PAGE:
The titanic puppet slowly makes its way down a grassy hillside in Loveland, Ohio. Beneath its canvas body, artist Mark Fox and his crew struggle to navigate the figure's long arms and enormous head. After untangling the puppet from an overhead telephone wire, Fox is ready to continue his journey to the valley below.
Under a sweltering July sky, Fox and other avant-garde performers gather in Loveland's Grailville community, the education center and nature preserve owned by The Grail, a women's movement. They've come to rededicate The Poles, a massive outdoor sculpture comprised of 500-odd telephone poles, installed in 1967 by artist and theater director Robert Wilson. After opening remarks by Cincinnati philanthropist Alice Weston, one of the key supporters in the effort to restore The Poles, an outdoor festival of dance, music and performance art is underway. The Art Academy Shouting Choir howls their non-musical numbers.
Adjacent to a large tent, Fox installs a sign that explains the idea behind his interactive performance: "It's the late '60s/early '70s. Pretend you're at some outdoor event and believe a big, festival-style puppet can actually bring about social or political change. Create your own protest slogan.
Have your photo taken. Go back to your present life and remember the day when ..."
Dubbed Polestock by its organizers, the July 22 event aimed to rekindle the feelings of peace and love that define the overall perception of Woodstock. It doesn't matter that many of the people who attended the famous 1969 music festival describe their experiences in the mud and traffic as the equivalent of surviving a battle. Polestock was born from idealized Woodstock memories. The performance artists who gathered around The Poles tried to recapture a '60s-inspired radical spirit. But the lesson learned on this hot afternoon is that political happenings can't be manufactured. A political happening — as its name implies — simply happens. The promoters behind Polestock ought to be satisfied with their accomplishment of creating an afternoon retreat for members of Cincinnati's avant-garde community.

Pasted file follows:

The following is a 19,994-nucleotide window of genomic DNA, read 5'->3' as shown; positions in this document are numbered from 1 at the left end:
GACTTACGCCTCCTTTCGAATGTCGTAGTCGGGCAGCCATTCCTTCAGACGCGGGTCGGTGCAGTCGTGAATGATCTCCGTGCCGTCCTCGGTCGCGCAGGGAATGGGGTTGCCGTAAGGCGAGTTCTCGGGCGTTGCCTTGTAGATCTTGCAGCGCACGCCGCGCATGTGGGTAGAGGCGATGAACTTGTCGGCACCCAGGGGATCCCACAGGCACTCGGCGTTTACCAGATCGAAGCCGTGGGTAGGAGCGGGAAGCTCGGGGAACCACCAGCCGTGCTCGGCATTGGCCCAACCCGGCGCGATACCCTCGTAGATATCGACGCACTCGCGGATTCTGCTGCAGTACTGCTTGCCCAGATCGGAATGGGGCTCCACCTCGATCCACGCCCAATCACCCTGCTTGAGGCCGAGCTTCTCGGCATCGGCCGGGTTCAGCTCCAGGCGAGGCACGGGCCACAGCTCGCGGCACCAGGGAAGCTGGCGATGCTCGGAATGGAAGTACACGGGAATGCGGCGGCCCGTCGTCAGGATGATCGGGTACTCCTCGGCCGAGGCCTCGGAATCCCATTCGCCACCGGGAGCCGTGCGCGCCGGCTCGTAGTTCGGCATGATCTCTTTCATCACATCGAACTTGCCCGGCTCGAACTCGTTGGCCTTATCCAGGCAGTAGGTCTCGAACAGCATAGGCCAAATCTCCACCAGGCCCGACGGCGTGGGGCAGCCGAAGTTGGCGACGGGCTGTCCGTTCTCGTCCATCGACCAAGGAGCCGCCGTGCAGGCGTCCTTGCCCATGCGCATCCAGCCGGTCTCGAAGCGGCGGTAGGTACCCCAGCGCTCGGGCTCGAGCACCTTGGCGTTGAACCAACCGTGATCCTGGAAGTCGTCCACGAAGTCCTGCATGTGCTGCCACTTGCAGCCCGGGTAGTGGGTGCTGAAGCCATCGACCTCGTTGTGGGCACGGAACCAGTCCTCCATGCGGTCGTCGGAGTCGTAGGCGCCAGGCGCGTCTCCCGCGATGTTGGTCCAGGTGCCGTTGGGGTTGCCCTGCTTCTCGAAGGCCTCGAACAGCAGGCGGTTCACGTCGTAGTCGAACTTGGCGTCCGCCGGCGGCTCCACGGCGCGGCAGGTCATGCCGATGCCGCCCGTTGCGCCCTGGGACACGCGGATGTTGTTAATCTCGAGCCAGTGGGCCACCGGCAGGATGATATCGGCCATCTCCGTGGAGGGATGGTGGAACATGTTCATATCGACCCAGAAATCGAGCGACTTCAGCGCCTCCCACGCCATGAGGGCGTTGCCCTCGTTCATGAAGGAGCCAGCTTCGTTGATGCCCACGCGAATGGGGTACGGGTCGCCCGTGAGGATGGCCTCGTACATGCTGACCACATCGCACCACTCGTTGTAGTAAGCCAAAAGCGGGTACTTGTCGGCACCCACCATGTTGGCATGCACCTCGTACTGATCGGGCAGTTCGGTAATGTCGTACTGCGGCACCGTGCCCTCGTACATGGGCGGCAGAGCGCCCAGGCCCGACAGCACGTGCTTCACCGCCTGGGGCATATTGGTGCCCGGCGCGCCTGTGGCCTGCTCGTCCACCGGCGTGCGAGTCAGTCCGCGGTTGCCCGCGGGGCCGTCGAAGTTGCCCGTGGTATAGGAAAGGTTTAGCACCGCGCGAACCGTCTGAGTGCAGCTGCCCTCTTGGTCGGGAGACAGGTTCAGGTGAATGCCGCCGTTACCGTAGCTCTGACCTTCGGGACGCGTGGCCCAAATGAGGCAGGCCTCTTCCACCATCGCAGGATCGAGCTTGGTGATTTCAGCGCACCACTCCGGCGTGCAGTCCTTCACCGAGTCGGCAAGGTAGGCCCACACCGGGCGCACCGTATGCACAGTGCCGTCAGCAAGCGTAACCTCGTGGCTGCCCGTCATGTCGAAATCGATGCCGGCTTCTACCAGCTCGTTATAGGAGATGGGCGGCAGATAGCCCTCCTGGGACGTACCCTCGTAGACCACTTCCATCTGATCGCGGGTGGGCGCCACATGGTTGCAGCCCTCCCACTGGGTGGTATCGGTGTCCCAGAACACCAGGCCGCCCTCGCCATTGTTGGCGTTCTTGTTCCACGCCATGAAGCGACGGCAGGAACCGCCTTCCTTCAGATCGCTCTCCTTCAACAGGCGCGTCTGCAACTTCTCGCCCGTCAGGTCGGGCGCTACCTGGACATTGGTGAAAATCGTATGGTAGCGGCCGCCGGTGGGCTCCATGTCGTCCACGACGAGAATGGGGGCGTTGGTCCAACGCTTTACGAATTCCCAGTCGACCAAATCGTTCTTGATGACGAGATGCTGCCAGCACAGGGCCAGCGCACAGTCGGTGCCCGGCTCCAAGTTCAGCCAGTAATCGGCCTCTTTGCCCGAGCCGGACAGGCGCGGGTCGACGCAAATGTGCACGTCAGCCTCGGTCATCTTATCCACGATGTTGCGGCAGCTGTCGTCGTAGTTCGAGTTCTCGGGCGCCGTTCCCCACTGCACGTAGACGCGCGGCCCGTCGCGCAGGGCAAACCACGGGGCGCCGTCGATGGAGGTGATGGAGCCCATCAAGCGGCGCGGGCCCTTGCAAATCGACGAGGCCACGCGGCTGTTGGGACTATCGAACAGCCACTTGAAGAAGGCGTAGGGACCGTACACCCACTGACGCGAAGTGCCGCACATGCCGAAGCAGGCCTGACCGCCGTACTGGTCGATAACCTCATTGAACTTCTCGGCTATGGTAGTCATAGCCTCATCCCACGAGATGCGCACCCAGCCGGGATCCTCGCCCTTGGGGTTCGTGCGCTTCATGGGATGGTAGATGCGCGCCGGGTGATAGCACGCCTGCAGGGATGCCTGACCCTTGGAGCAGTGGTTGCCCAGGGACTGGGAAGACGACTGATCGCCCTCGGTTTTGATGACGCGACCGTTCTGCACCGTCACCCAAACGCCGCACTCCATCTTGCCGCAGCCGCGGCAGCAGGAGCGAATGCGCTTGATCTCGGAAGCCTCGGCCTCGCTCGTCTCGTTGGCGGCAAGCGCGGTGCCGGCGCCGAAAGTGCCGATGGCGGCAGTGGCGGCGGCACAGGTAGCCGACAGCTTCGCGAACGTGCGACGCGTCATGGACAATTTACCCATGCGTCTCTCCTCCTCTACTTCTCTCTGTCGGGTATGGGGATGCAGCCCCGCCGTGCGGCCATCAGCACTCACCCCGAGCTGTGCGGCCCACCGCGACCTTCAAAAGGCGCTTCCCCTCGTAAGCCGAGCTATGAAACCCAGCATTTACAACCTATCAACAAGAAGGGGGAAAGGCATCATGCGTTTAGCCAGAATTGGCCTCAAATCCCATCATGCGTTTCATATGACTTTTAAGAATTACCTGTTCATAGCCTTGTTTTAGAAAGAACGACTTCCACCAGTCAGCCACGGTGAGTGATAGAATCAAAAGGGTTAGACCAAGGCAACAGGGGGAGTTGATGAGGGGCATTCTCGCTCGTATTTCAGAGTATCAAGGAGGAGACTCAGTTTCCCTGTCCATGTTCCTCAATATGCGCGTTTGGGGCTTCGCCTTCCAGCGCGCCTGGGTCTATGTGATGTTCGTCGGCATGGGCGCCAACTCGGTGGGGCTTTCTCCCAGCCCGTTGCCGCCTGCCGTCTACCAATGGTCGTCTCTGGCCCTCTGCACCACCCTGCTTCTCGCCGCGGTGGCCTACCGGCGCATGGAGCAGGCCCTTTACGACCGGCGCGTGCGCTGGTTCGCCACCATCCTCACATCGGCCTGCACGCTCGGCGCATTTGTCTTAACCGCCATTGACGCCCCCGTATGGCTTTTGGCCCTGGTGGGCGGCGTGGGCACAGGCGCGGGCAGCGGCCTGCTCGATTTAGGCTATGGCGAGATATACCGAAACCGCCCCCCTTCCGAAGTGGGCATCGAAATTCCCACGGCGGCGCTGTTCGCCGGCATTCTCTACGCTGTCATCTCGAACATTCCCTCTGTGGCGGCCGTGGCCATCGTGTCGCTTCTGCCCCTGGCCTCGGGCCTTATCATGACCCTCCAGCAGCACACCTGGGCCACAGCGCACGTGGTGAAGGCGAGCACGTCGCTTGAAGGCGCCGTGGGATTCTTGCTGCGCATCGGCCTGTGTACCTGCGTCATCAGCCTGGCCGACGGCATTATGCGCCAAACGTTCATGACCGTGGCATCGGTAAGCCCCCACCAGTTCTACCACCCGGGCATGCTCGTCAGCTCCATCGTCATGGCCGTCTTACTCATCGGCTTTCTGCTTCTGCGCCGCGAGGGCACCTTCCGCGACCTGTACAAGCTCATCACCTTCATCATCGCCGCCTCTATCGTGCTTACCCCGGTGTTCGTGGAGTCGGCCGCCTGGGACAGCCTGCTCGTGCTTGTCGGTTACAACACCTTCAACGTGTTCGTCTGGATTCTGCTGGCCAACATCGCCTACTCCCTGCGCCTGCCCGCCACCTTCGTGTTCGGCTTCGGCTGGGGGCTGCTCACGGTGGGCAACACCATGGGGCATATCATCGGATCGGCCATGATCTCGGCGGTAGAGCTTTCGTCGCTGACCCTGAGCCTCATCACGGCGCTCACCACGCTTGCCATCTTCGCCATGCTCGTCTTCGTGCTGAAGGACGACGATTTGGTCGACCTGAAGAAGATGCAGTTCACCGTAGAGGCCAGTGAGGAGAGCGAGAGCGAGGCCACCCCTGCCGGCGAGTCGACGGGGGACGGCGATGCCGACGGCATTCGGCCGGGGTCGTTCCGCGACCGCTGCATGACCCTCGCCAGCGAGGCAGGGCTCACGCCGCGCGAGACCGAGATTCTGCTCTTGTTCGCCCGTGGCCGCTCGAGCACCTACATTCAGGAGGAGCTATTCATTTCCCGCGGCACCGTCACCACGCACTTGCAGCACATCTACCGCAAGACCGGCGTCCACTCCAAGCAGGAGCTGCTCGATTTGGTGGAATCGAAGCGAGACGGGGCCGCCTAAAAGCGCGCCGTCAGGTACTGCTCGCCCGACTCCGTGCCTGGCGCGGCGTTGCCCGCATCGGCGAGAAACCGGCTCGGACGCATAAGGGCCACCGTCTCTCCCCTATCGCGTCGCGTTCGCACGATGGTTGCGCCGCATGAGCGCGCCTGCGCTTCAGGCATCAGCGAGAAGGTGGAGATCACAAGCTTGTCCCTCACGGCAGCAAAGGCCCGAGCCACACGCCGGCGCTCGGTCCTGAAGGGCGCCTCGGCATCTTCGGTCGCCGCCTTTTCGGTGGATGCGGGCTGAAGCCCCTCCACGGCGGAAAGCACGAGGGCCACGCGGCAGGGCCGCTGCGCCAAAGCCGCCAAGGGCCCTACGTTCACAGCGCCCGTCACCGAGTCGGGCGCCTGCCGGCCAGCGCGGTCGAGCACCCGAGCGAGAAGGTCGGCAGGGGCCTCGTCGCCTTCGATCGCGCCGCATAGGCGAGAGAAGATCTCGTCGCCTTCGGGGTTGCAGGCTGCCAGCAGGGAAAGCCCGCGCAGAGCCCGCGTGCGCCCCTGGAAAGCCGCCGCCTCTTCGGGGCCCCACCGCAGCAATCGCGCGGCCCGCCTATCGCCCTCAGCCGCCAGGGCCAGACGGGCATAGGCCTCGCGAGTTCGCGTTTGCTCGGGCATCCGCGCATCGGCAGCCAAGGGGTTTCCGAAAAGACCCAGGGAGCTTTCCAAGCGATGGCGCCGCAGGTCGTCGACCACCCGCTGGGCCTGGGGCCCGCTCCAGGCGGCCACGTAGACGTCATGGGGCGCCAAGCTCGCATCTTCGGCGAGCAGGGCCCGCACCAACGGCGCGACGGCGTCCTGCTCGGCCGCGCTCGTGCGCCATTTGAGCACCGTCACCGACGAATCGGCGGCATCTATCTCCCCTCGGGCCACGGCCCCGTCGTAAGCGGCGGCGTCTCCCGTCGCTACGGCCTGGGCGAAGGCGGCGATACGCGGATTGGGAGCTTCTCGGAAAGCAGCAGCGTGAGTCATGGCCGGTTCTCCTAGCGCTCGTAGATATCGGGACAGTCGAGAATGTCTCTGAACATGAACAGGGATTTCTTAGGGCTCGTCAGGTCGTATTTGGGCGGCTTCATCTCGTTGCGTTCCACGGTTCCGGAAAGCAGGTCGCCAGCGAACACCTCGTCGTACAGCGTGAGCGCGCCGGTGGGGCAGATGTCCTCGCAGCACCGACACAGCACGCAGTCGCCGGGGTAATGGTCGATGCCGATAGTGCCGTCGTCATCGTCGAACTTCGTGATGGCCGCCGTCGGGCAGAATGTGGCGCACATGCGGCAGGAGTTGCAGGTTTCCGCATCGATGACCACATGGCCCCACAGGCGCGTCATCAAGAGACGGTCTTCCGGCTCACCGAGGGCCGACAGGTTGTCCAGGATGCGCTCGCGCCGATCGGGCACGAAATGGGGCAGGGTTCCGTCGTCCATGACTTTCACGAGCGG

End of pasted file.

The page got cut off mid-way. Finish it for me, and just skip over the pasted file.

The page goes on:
By the time my T-shirt is drenched in sweat, it's clear Polestock is the one local art event that truly understands Midwest summers. Away from the antiseptic coolness of museum galleries, Polestock offers the opportunity to recline in the scorched grass of a rural field. On the type of late-July day that begs for a siesta, and night fall is welcomed simply for its subtle drop in temperature, Polestock functions as an opportunity for Cincinnati artists to head out into the sticky, country air. Polestock is a chance to take a break from Over-the-Rhine violence and news of the 2-year-old boy who became Cincinnati's latest gunshot victim. In Grailville, the ongoing debate over downtown boycotts is far away. Polestock is a day in the country, something even the most urbane artist needs now and again.
There is harmony in the way The Poles occupies its space in an isolated field. Wilson's use of everyday telephone poles allows the sculpture to be interpreted widely. It might be a statement on ecology, class, race or sexuality. Apart from the ceramic animal eyes, the sculpture is completely natural. The Poles is more interactive landmark than Pop-culture propaganda, encouraging visitors to navigate its many beams. By the time you walk across its sloping poles toward the back row, you've achieved a surprisingly dangerous height.
On this particular afternoon, the field surrounding The Poles is windless. The air hangs heavy and languid over the valley. The most energy one can muster is simply to appreciate the artistry behind Wilson's sculpture. In the distance, I watch my 3-year-old son run across the field. Right behind him is my wife. Just watching them run makes me tired. It's time to go.
From now on, Polestock will play a prominent role in my nostalgia of Cincinnati summers. I'll think of the humid Grailville valley and the salty taste of sweat on my tongue. Polestock wasn't the least bit political, but it was memorable just the same.